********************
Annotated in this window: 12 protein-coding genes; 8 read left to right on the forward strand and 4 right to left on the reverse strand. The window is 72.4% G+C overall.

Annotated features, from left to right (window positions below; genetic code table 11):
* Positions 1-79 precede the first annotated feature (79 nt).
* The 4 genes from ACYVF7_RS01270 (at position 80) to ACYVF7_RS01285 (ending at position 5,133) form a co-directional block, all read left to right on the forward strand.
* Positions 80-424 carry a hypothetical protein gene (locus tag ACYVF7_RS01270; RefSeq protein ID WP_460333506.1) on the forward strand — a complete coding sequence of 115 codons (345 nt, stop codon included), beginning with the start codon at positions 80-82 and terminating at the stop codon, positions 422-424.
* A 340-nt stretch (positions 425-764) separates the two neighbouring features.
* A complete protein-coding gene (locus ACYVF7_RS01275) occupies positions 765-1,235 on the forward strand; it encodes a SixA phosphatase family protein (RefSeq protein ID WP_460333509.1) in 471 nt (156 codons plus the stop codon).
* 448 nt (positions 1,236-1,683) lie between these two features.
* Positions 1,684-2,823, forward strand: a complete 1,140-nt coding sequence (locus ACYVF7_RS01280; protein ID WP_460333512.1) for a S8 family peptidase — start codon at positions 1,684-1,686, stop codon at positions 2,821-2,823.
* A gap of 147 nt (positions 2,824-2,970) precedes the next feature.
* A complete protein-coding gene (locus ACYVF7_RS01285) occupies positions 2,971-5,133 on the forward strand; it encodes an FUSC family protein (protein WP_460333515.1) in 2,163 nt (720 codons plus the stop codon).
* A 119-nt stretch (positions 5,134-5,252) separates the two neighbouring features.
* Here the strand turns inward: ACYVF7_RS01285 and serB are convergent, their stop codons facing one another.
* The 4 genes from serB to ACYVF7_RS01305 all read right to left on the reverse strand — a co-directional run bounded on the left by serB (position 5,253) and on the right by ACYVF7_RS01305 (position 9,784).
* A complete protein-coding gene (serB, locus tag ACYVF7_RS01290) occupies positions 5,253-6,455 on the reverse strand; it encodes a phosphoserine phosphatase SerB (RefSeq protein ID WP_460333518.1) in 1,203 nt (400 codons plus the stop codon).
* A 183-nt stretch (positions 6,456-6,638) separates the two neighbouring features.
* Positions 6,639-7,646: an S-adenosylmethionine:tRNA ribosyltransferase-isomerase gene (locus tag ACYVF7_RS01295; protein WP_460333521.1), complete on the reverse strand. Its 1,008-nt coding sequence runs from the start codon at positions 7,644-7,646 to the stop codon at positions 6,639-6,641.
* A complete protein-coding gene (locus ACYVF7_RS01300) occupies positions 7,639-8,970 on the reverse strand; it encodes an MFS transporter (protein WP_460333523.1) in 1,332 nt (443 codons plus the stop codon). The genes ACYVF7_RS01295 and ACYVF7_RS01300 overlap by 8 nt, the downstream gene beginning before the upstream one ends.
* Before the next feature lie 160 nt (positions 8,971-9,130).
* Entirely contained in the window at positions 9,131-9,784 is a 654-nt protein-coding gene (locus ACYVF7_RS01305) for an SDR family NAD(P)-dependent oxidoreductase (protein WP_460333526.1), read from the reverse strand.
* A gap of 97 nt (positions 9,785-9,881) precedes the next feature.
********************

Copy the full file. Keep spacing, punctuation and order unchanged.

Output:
Annotated in this window: 12 protein-coding genes; 8 read left to right on the forward strand and 4 right to left on the reverse strand. The window is 72.4% G+C overall.

Annotated features, from left to right (window positions below; genetic code table 11):
* Positions 1-79 precede the first annotated feature (79 nt).
* The 4 genes from ACYVF7_RS01270 (at position 80) to ACYVF7_RS01285 (ending at position 5,133) form a co-directional block, all read left to right on the forward strand.
* Positions 80-424 carry a hypothetical protein gene (locus tag ACYVF7_RS01270; RefSeq protein ID WP_460333506.1) on the forward strand — a complete coding sequence of 115 codons (345 nt, stop codon included), beginning with the start codon at positions 80-82 and terminating at the stop codon, positions 422-424.
* A 340-nt stretch (positions 425-764) separates the two neighbouring features.
* A complete protein-coding gene (locus ACYVF7_RS01275) occupies positions 765-1,235 on the forward strand; it encodes a SixA phosphatase family protein (RefSeq protein ID WP_460333509.1) in 471 nt (156 codons plus the stop codon).
* 448 nt (positions 1,236-1,683) lie between these two features.
* Positions 1,684-2,823, forward strand: a complete 1,140-nt coding sequence (locus ACYVF7_RS01280; protein ID WP_460333512.1) for a S8 family peptidase — start codon at positions 1,684-1,686, stop codon at positions 2,821-2,823.
* A gap of 147 nt (positions 2,824-2,970) precedes the next feature.
* A complete protein-coding gene (locus ACYVF7_RS01285) occupies positions 2,971-5,133 on the forward strand; it encodes an FUSC family protein (protein WP_460333515.1) in 2,163 nt (720 codons plus the stop codon).
* A 119-nt stretch (positions 5,134-5,252) separates the two neighbouring features.
* Here the strand turns inward: ACYVF7_RS01285 and serB are convergent, their stop codons facing one another.
* The 4 genes from serB to ACYVF7_RS01305 all read right to left on the reverse strand — a co-directional run bounded on the left by serB (position 5,253) and on the right by ACYVF7_RS01305 (position 9,784).
* A complete protein-coding gene (serB, locus tag ACYVF7_RS01290) occupies positions 5,253-6,455 on the reverse strand; it encodes a phosphoserine phosphatase SerB (RefSeq protein ID WP_460333518.1) in 1,203 nt (400 codons plus the stop codon).
* A 183-nt stretch (positions 6,456-6,638) separates the two neighbouring features.
* Positions 6,639-7,646: an S-adenosylmethionine:tRNA ribosyltransferase-isomerase gene (locus tag ACYVF7_RS01295; protein WP_460333521.1), complete on the reverse strand. Its 1,008-nt coding sequence runs from the start codon at positions 7,644-7,646 to the stop codon at positions 6,639-6,641.
* A complete protein-coding gene (locus ACYVF7_RS01300) occupies positions 7,639-8,970 on the reverse strand; it encodes an MFS transporter (protein WP_460333523.1) in 1,332 nt (443 codons plus the stop codon). The genes ACYVF7_RS01295 and ACYVF7_RS01300 overlap by 8 nt, the downstream gene beginning before the upstream one ends.
* Before the next feature lie 160 nt (positions 8,971-9,130).
* Entirely contained in the window at positions 9,131-9,784 is a 654-nt protein-coding gene (locus ACYVF7_RS01305) for an SDR family NAD(P)-dependent oxidoreductase (protein WP_460333526.1), read from the reverse strand.
* A gap of 97 nt (positions 9,785-9,881) precedes the next feature.